Tennessee native Levi Kreis dwells on music with Biblical proportions
In Old Testament times the nation of Israel was divided into twelve tribes—each with a specific function within the larger society.
The tribe of Levi was the men of the priesthood. Decreed by the Law of Moses to be forever responsible for the care and function of the temple and all religious functions and activities required by the complex set of laws in the Levitical texts—needles to say the priesthood was more than a calling. It was a lifestyle. Is it then any surprise that openly gay singer/songwriter Levi Kreis who was once immersed in the Christian church is now using his music to revisit those years as a minister doing the work he felt called to.
Kreis is what I like to refer to as “the total package." Not only is the sexy 26 year-old very easy on the eyes, but he also has a real depth and passion for his music that shines like a beacon to anyone fortunate enough to be exposed to his work.
I first got to see Kreis perform as one-half of last summer’s Gay.com Rock Out Tour alongside gay folk-rock phenomenon Eric Himan and my expectations were well surpassed. Kreis mesmerized the crowd at Douglas Corner with his confessional, honest and uplifting vocals interlaced perfectly with his superb skills on the keyboard. In November Kreis returned to Nashville in order to perform two shows of his work at Play and the Radio Café alongside his co-writer Darci Monet.
The new album entitled “The Gospel According to Levi" is a collection of songs addressing the circumstances surrounding Kreis’ negative experiences with the church and how he worked through the issues surrounding those events in order to become the man that he is today.
Levi’s background as a former minister and favorite son of the Contemporary Christian Music industry clearly informs this stunning conceptual piece as he once more takes to the podium to speak the truth as he has come to know it and the Gospel that Levi is preaching through his music is uplifting, introspective and just a little bit infectious. He has a knack for the perfect hook backed up by sweet to the depths vocals that are like licorice soul dipped in smooth velvet chocolate covered in honey and served with vanilla ice cream.
“I wanted to suggest that in this world there are thousands of different cultures and thousands of different belief systems with their own holy books, everyone with their own name for God,” Kreis elaborated with enthusiasm about his work. “Every one of them is convinced that they their way is the right way and that everyone else is wrong and are willing to die for what they believe. I wanted to make a body of work that suggested maybe our way is not the only right way it's just another way among many. If we were able to expound upon our belief system enough to allow for other people's journey's them we might just get a little bit closer to loving our neighbors as ourselves.”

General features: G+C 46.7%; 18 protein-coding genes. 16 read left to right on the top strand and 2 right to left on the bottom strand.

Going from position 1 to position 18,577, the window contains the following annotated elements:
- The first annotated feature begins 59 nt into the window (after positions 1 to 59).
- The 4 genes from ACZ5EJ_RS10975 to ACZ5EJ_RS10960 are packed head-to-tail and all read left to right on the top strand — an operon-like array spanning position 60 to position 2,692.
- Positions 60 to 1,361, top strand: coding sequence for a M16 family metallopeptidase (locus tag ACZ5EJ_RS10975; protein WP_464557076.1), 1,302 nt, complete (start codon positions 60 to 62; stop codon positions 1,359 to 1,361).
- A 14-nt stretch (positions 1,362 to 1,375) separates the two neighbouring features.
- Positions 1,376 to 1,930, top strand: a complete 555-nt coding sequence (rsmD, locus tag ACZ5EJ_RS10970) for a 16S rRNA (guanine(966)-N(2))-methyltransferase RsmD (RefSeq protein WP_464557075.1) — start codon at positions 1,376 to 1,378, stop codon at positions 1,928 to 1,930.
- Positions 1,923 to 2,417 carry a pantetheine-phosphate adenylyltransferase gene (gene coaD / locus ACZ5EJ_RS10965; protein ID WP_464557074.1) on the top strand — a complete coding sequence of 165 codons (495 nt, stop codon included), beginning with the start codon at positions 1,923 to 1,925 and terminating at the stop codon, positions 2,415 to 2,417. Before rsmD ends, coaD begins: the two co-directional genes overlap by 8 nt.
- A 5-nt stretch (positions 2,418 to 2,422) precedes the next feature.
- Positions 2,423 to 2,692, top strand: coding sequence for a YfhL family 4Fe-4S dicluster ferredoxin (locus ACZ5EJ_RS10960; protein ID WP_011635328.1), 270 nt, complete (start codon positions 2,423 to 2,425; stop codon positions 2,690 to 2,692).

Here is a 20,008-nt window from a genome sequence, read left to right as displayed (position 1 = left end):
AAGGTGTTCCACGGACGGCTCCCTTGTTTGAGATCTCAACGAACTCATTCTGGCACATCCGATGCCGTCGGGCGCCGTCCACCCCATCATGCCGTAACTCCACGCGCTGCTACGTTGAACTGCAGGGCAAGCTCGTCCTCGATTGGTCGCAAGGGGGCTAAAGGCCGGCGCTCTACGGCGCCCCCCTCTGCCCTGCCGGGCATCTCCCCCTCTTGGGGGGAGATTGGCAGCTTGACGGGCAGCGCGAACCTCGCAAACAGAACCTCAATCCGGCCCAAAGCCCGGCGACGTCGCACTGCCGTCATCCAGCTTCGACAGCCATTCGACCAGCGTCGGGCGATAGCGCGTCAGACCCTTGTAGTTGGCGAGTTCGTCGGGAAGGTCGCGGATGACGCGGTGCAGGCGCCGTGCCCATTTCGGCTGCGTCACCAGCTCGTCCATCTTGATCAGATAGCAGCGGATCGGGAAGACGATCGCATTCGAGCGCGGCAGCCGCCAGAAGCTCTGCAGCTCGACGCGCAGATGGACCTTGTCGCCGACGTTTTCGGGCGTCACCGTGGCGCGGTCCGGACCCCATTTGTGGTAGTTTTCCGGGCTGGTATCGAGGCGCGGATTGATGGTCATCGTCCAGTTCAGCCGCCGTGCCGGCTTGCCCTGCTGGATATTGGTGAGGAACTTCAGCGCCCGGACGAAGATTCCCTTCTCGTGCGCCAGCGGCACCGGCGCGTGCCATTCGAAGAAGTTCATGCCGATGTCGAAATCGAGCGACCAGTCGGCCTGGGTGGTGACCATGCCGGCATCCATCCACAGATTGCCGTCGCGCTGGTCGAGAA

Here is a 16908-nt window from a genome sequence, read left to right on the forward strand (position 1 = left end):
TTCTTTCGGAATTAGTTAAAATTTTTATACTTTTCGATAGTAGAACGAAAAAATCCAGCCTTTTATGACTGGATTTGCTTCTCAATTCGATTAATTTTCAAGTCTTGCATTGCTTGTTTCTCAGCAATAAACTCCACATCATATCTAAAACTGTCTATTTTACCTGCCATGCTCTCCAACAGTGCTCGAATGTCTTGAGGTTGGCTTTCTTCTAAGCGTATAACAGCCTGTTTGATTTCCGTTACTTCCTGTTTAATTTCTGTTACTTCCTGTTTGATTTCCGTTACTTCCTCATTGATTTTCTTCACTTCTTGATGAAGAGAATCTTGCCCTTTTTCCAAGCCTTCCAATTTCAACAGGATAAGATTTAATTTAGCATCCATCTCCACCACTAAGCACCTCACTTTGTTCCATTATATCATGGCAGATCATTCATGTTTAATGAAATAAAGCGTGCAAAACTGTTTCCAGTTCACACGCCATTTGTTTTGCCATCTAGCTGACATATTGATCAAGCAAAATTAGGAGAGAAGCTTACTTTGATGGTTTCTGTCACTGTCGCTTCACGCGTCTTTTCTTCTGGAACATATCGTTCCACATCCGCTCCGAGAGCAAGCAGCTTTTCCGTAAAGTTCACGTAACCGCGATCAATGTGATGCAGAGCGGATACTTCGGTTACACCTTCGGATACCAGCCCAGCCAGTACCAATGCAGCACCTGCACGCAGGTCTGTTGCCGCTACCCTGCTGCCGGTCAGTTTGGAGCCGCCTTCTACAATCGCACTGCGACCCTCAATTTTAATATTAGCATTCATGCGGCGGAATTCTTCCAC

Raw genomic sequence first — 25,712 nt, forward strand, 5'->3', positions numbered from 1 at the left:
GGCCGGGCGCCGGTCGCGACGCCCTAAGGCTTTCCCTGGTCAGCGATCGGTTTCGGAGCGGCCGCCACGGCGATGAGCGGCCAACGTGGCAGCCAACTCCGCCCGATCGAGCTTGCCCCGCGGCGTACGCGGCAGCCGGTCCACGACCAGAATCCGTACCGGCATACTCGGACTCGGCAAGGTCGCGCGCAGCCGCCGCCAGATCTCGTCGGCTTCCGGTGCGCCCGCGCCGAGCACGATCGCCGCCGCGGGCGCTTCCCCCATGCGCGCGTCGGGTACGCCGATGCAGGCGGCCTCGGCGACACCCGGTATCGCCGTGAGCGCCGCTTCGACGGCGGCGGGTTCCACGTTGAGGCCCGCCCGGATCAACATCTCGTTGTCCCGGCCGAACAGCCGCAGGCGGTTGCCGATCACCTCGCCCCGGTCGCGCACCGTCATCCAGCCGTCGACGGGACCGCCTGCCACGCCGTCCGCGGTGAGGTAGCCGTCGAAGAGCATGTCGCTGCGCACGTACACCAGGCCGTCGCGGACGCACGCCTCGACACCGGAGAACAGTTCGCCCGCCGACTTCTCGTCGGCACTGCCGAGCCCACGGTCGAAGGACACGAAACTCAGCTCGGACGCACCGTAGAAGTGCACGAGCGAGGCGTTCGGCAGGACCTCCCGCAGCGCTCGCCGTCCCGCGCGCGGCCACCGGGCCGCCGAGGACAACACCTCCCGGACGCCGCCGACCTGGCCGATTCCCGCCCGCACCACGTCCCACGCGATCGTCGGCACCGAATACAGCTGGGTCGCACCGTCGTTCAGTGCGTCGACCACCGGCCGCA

Fittingly, Kreis opens the album with a stirring, soulful rendition of the old gospel tune “It is Well With My Soul” as a signal that though he is willing to confront the church and the behavior and prejudice that is used to divide and separate people, at the end of the day his love-hate relationship with the church really does still begin and end with love and acceptance for where he has been as a Christian. Even though he no longer adheres to that particular label Kreis still receives letters and e-mails from kids going through much of the same things that he did in the church. Though he points out that there is a lot more information out there for kids of the next generation to access alongside public figures that are showing every day it is okay to be gay, there are still lots of situations where coming to terms with their sexuality is still a devastating experience. Kreis’ response is much the same as the message that he gives on the upcoming album.
“I tell them they don’t have to have all the answers right now,” said Kreis with empathy. “They need to learn to understand themselves as perfect in the eyes of God exactly as they are. The hardest thing really is the realization that you are a divine being perfect in the eyes of god exactly the way that you are. I don’t believe that it's a sin to be gay but a lot of people will have to have their own journey with that and come to their own conclusion to what it is they believe their sexuality is in the eyes of God.”
It’s clear that Levi’s calling as a minister is far from over. Like the Levites of old he preaches on. Praise God!